1959 New York Yankees season

The 1959 New York Yankees season was the 57th season for the team in New York and its 59th overall. The team finished in third place in the American League with a record of 79–75, 15 games behind the Chicago White Sox. New York was managed by Casey Stengel. The Yankees played their home games at Yankee Stadium.

1966 New York Yankees season

The 1966 New York Yankees season was the 64th season for the Yankees. The team finished with a record of 70–89, finishing 26.5 games behind the Baltimore Orioles. New York was managed by Johnny Keane and Ralph Houk. The Yankees played at Yankee Stadium. Keane managed his final MLB game in early-May, and died the following January at the age of 55.

The Yankees finished in 10th place, although arguably a "strong" tenth. It was the first time they had finished in last place since 1912, their last year at the Hilltop.

On September 22, paid attendance of 413 was announced at the 65,000-seat Yankee Stadium. WPIX announcer Red Barber asked the TV cameras to pan the empty stands as he commented on the low attendance. Although denied the camera shots on orders from the Yankees' head of media relations, he said, "I don't know what the paid attendance is today, but whatever it is, it is the smallest crowd in the history of Yankee Stadium, and this crowd is the story, not the game." By a horrible stroke of luck, that game was the first for CBS executive Mike Burke as team president. A week later, Barber was invited to breakfast where Burke told him that his contract wouldn't be renewed.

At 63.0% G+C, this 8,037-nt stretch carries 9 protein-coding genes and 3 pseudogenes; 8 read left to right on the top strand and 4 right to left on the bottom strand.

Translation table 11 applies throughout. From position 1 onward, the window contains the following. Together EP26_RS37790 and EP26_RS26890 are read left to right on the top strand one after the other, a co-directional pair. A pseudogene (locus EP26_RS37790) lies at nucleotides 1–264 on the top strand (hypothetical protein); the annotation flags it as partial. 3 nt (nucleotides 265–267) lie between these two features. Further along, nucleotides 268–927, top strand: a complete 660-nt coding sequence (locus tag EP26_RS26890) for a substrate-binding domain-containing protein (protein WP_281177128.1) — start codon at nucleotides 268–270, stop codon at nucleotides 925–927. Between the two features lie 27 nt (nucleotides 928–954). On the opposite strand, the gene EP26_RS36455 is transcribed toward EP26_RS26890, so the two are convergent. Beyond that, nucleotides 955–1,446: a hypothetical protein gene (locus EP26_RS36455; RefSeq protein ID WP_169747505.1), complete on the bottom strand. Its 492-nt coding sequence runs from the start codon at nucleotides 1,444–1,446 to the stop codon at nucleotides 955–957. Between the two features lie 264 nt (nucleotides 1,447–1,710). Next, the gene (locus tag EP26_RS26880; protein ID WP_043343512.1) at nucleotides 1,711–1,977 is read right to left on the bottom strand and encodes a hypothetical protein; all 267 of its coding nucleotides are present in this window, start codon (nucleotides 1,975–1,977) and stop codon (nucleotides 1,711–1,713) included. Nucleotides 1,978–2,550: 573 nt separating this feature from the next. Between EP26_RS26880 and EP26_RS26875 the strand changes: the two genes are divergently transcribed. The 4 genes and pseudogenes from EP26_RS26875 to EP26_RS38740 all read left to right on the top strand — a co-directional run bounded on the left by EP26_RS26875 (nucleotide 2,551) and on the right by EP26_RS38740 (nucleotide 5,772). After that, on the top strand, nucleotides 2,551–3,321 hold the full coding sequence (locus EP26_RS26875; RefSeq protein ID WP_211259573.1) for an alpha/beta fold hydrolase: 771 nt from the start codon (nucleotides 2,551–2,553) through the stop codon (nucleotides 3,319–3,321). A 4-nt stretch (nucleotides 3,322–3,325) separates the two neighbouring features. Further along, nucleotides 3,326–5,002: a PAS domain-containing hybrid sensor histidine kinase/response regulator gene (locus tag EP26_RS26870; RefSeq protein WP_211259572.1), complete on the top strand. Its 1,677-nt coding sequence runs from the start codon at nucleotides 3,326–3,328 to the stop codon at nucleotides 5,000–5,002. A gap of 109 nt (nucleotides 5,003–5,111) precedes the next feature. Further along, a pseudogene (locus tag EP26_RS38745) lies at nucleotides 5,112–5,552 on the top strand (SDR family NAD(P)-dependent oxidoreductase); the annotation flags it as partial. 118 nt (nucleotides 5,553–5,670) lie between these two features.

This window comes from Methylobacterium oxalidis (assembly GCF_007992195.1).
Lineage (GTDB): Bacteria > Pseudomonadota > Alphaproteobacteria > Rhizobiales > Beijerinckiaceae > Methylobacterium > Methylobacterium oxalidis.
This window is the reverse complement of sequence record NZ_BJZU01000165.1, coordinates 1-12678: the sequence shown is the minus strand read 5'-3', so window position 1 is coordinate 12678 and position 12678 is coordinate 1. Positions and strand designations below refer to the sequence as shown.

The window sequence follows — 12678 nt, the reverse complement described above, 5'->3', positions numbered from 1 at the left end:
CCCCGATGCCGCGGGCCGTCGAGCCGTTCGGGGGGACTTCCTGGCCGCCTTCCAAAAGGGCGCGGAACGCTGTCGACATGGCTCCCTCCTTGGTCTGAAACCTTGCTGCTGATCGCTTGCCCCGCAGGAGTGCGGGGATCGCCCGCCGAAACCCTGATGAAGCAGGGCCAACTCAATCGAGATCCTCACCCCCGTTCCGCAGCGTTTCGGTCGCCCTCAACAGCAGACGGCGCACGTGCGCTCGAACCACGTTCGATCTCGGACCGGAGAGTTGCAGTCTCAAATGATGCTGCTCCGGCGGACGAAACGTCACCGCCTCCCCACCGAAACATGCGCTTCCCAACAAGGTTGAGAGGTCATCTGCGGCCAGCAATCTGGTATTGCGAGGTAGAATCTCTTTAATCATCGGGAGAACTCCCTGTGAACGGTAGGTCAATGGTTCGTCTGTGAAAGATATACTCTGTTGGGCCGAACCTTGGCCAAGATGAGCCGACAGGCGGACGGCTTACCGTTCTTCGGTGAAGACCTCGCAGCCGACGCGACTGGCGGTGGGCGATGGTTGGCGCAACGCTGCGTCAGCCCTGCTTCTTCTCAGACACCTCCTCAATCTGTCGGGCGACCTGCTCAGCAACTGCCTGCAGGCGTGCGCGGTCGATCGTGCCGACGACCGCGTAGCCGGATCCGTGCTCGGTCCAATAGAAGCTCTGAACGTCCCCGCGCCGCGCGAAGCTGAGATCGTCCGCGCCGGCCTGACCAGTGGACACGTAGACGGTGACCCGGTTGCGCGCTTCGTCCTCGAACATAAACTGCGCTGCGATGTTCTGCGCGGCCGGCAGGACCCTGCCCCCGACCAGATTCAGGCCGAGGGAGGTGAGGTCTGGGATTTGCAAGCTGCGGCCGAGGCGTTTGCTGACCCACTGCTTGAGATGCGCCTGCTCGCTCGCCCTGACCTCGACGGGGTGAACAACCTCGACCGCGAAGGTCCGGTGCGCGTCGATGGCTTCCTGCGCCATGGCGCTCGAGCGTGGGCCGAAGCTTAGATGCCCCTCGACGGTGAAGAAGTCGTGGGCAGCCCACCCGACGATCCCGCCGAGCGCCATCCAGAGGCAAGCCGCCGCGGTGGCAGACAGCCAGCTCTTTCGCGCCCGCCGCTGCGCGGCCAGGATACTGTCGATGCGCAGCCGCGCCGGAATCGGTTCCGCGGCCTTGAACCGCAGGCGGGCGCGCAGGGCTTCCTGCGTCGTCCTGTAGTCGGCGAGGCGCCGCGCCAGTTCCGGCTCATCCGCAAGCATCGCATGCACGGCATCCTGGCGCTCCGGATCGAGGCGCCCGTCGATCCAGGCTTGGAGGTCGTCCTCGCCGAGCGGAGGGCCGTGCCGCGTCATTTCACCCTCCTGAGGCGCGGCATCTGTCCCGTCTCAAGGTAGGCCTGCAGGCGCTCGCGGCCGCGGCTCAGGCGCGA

Al Helfer

George Alvin "Al" Helfer (September 26, 1911 – May 16, 1975) was an American radio sportscaster.

Nicknamed "Mr. Radio Baseball", Helfer called the play-by-play of seven World Series, ten All-Star Games, and regular season broadcasts for several teams (among them the New York Yankees, Brooklyn Dodgers and Oakland Athletics) and the Mutual network. He also did the broadcast of the Army–Navy Game during the 1940s and 1950s, and several Rose Bowl games.

Helfer was born in Elrama, Pennsylvania. He played football and basketball at Washington & Jefferson College, and took his first job as a sports reporter for the Pittsburgh Post-Gazette after graduation, also calling the football games of the Pittsburgh Pirates (as they were then called) and Pittsburgh Panthers for radio station WWSW. He started broadcasting recreations of Pittsburgh Pirates baseball games in 1933.

He joined Red Barber as the regular broadcast team of the Cincinnati Reds in 1935. He left Cincinnati to join CBS in 1937, working a few baseball games and a lot of football games. Helfer was reunited with Barber (who often addressed him on-air as "Brother Al") on the Brooklyn Dodgers broadcasts in 1939. They worked together until 1941, when Helfer joined the U.S. Navy during World War II.